A decade of reading: coming of age in the 2010s

Mackenzie Cutruzzula  //  Dec 27, 2019

A decade of reading: coming of age in the 2010s

In brainstorming our On Our Minds Blog editorial calendar for the end of the year, we (your OOM editors Mackenzie and Raisa) became obsessed with the idea of the decade ending. We started tossing around ideas about rounding up the best books we’ve read this decade. We even asked the rest of the OOM bloggers about their favorite reads, which you can read here.

Naturally, Raisa and I got sucked into discussing all the books we read over the last 10 years and we realized we had a lot in common. From classic literature to modern dystopian YA, we had an epiphany: we ‘came of age’ during the last decade so many of books that impacted us most were of course popular coming of age or classic novels. (Along with many books not in either of these categories!)  

In 2009 Raisa was walking the halls of junior high, and Mackenzie had just entered high school. Over the last decade our English teachers and classes played a major role in shaping who we are today as readers. We spent time in high school reading about Jane Austen heroines and learned a lot about that green light in The Great Gatsby. We carried lessons from characters like Katniss Everdeen and Harry Potter with us as we sat in college classes. 

As we enter the new decade as adults (-ish) in the “real world” we wanted to reflect on the books we remember most from this pivotal time in our lives. See below books we read each year that impacted us:


I’ve always loved reading but discovering YA novels completely transformed me as a reader. I loved reading about characters who were my age and going through a lot of the same struggles I was. My high school and college English classes made me fall in love with classic literature, especially anything British with a love story. These themes still reflect the stories I read today! Choosing just a few titles that impacted me each year was difficult to say the least. As I’m halfway through my 20s now, I’m so glad each of these books and more shaped who I am.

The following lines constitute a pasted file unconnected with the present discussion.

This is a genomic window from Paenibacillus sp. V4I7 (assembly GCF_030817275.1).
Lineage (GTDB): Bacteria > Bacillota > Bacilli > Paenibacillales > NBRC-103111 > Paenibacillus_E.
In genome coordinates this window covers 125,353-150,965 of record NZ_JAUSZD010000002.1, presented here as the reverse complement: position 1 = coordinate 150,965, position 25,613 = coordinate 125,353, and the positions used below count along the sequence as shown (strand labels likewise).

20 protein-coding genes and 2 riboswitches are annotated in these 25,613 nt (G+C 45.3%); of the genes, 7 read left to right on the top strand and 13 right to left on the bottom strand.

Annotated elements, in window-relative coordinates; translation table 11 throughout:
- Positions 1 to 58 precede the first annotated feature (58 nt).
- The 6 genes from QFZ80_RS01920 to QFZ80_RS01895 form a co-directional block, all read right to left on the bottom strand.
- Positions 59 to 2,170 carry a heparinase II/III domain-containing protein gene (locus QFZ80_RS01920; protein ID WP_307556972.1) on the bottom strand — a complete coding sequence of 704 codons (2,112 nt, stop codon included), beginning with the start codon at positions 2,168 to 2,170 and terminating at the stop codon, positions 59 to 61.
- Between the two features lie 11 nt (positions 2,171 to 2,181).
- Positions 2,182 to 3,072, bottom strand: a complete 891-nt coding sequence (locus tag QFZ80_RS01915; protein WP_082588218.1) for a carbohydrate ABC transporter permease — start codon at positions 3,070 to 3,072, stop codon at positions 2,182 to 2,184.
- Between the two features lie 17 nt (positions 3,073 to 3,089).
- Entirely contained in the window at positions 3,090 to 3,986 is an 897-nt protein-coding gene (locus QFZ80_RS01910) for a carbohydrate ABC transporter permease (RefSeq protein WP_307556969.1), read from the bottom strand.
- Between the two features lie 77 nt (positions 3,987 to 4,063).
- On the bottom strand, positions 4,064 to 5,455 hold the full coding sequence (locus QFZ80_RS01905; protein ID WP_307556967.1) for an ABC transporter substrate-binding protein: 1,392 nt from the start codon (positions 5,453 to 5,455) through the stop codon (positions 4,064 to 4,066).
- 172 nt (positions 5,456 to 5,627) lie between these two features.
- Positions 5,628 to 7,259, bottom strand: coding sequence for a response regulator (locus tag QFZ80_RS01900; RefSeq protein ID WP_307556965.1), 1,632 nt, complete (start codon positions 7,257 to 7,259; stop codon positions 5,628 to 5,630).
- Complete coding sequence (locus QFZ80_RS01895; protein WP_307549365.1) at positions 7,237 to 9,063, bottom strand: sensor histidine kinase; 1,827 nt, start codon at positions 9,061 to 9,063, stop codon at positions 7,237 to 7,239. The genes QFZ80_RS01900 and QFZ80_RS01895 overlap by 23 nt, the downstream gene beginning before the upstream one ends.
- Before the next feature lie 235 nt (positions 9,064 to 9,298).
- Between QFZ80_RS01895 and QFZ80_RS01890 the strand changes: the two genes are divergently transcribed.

• 2009: A Separate Peace by John Knowles, Before I Die by Jenny Downham, The Lovely Bones by Alice Sebold, The Chocolate War by Robert Cormier
  • 2010: To Kill a Mockingbird by Harper Lee, The Crucible by Arthur Miller, The Perks of Being a Wallflowerby Stephen Chbosky
  • 2011: Wuthering Heights by Emily Bronte, Twilight series by Stephenie Meyer, Just Listen by Sarah Dessen, Great Expectations by Charles Dickens
  • 2012: Harry Potter series by J.K. Rowling, The Fault in Our Stars John Green, It’s Kind of a Funny Story by Ned Vizzini, The Awakening by Kate Chopin
  • 2013: The Hunger Games by Suzanne Collins, Speak by Laurie Halse Anderson, Wide Sargasso Sea by Jean Rhys, Emma by Jane Austen
  • 2014: Divergent series by Veronica Roth, The Curious Incident of the Dog in the Night-Time by Mark Haddon, Much Ado About Nothing by William Shakespeare
  • 2015: Brooklyn by Colm Toibin, The Opposite of Loneliness by Marina Keegan, Beloved by Toni Morrison
  • 2016: To All the Boys I’ve Loved Before by Jenny Han, The Raven Cycle series by Maggie Stiefvater, Frankenstein by Mary Shelley
  • 2017: Wonder by R.J. Palacio, Number the Stars by Lois Lowry, The Hate You Give by Angie Thomas, The Lightning Thief by Rick Riordan
  • 2018: The Sun is Also a Star by Nicola Yoon, A Series of Unfortunate Events by Lemony Snicket, The Alchemist by Paulo Coelho 
  • 2019: I Wish You All the Best by Mason Deaver, Listen to Your Heart by Kasie West, Truly Madly Royally by Debbie Rigaud


In the last ten years, I’ve read books from just about every genre out there, thanks to required reading in school and college. Not that I’m complaining—this has helped shape my reading preferences and furthered my interest in literature. It’s also what made sifting through and choosing ten years’ worth of books so difficult. Going through my list from 2009 to 2019 however allowed me to see patterns in my reading. Over the years, I’ve bounced from historical fiction to dystopian novels to psychological thrillers, while leaning on coming-of-age titles to get through my teenage years. More recently, I’ve been reading books that grapple with issues like identity and culture, which parallel my own experiences as I navigate through new phases in life.

Here’s to getting through the next decade with even more books!  

  • 2009: The Book Thief by Markus Zuzak, The Kite Runner by Khaled Hosseini, The Sisterhood of the Traveling Pants by Anne Beshares 
  • 2010: A Thousand Splendid Suns by Khaled Hosseini, Shutter Island by Dennis Lehane 
  • 2011: The Girl with the Dragon Tattoo by Stieg Larsson, The Firm by John Grisham  
  • 2012: Pride and Prejudice by Jane Austen, Wuthering Heights by Emily Brontë 
  • 2013: 1984 by George Orwell, Dracula by Bram Stoker 
  • 2014: Atonement by Ian McEwan 
  • 2015: Gone Girl by Gilian Flynn 
  • 2016: Maus by Art Spiegelman, Me Before You by Jojo Moyes 
  • 2017: Born a Crime by Trevor Noah, The House of Spirits by Isabel Allende 
  • 2018: Purple Hibiscus by Chimamanda Ngozi Adichie, Crazy Rich Asians by Kevin Kwan 
  • 2019: A Place for Us by Fatima Farheen Mirza, Americanah by Chimamanda Ngozi Adichie

We're looking forward to another decade of reading! Next up, we'll be living out most of our 20s during the 2020s!

*This post includes part of 2009 to keep school years consistent. 

Raisa (left) and Mackenzie (right)